Experiments in Fluids

, Volume 53, Issue 6, pp 1841–1853

Role of the confinement of a root canal on jet impingement during endodontic irrigation

  • B. Verhaagen
  • C. Boutsioukis
  • G. L. Heijnen
  • L. W. M. van der Sluis
  • M. Versluis
Research Article

DOI: 10.1007/s00348-012-1395-0

Cite this article as:
Verhaagen, B., Boutsioukis, C., Heijnen, G.L. et al. Exp Fluids (2012) 53: 1841. doi:10.1007/s00348-012-1395-0


During a root canal treatment the root canal is irrigated with an antimicrobial fluid, commonly performed with a needle and a syringe. Irrigation of a root canal with two different types of needles can be modeled as an impinging axisymmetric or non-axisymmetric jet. These jets are investigated experimentally with high-speed Particle Imaging Velocimetry, inside and outside the confinement (concave surface) of a root canal, and compared to theoretical predictions for these jets. The efficacy of irrigation fluid refreshment with respect to the typical reaction time of the antimicrobial fluid with a biofilm is characterized with a non-dimensional Damköhler number. The pressure that these jets induce on a wall or at the apex of the root canal is also measured. The axisymmetric jet is found to be stable and its velocity agrees with the theoretical prediction for this type of jet, however, a confinement causes instabilities to the jet. The confinement of the root canal has a pronounced influence on the flow, for both the axisymmetric and non-axisymmetric jet, by reducing the velocities by one order of magnitude and increasing the pressure at the apex. The non-axisymmetric jet inside the confinement shows a cascade of eddies with decreasing velocities, which at the apex does not provide adequate irrigation fluid refreshment.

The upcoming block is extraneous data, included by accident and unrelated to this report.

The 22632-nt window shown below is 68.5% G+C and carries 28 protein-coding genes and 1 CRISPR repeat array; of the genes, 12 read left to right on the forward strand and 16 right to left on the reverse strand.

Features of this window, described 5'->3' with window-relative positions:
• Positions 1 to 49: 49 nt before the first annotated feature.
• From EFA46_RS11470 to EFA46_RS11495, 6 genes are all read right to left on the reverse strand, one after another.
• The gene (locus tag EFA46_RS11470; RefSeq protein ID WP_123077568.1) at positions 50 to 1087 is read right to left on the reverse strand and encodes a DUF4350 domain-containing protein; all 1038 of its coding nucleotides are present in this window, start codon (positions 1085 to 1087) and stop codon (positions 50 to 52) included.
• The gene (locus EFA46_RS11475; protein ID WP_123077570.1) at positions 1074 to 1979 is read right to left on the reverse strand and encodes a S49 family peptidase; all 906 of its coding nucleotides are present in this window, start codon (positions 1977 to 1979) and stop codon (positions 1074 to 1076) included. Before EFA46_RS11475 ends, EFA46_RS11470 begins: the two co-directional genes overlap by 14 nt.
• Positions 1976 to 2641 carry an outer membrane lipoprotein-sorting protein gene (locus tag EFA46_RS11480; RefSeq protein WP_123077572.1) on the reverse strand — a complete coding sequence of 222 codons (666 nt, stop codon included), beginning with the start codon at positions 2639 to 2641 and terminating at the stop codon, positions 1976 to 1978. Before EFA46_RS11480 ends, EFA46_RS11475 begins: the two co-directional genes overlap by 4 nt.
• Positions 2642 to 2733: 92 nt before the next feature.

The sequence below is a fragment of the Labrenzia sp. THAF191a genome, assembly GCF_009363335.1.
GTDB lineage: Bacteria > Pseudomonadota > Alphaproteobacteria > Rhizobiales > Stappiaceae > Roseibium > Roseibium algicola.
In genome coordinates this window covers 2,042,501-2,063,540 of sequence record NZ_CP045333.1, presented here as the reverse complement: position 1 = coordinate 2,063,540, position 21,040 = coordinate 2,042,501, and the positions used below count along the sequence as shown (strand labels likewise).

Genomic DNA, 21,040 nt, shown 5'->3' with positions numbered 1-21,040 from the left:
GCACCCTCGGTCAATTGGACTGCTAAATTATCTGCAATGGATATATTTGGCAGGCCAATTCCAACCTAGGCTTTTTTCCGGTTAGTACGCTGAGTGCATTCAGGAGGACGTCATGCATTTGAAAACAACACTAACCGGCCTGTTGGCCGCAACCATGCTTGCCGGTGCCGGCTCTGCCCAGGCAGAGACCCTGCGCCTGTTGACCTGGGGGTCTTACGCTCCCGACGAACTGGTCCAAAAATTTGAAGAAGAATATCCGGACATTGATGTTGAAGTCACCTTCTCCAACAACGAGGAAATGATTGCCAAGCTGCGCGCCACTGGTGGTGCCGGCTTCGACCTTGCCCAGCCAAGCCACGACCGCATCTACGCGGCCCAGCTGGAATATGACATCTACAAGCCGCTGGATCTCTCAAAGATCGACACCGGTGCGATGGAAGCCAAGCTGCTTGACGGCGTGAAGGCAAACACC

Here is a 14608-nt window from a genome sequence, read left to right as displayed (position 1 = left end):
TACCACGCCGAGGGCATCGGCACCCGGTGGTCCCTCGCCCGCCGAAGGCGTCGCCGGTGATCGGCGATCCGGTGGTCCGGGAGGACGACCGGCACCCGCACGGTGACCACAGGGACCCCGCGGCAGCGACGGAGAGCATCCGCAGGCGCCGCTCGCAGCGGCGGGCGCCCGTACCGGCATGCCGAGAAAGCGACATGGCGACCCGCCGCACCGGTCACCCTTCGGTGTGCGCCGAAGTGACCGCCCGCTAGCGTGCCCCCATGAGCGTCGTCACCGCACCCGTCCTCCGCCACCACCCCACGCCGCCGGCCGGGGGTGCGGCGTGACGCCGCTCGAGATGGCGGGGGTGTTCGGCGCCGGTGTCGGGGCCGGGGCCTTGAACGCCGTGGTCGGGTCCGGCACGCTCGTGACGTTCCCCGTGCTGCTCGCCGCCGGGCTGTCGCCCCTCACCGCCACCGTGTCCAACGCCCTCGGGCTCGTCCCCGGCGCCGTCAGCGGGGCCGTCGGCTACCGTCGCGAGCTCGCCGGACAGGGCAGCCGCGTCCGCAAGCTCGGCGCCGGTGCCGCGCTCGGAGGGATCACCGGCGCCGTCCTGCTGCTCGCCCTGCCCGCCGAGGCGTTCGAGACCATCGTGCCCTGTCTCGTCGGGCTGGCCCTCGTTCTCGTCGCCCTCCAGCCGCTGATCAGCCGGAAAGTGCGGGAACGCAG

List of symbols


velocity in r and y direction


fluid density


fluid dynamic viscosity


jet radius, diameter


flow rate

\(Re = \frac{v D}{\nu}\)

Reynolds number


distance between the needle tip and the apex or wall


distance from the plate or apex where stagnation flow holds


angle under which flow exits the needle


(root canal) cone angle


eigenvalue of the stream function inside a cavity

Copyright information

© Springer-Verlag Berlin Heidelberg 2012

Authors and Affiliations

  • B. Verhaagen
    • 1
  • C. Boutsioukis
    • 2
  • G. L. Heijnen
    • 1
  • L. W. M. van der Sluis
    • 3
  • M. Versluis
    • 1
  1. 1.Physics of Fluids Group, Faculty of Science and Technology and Institute for Biomedical Technology and Technical Medicine MIRAUniversity of TwenteEnschedeThe Netherlands
  2. 2.Physics of Fluids Group, Faculty of Science and Technology and MESA+ Institute for NanotechnologyUniversity of TwenteEnschedeThe Netherlands
  3. 3.Department of Conservative Dentistry and Endodontics, Faculty of DentistryPaul Sabatier UniversityToulouse CEDEX 9France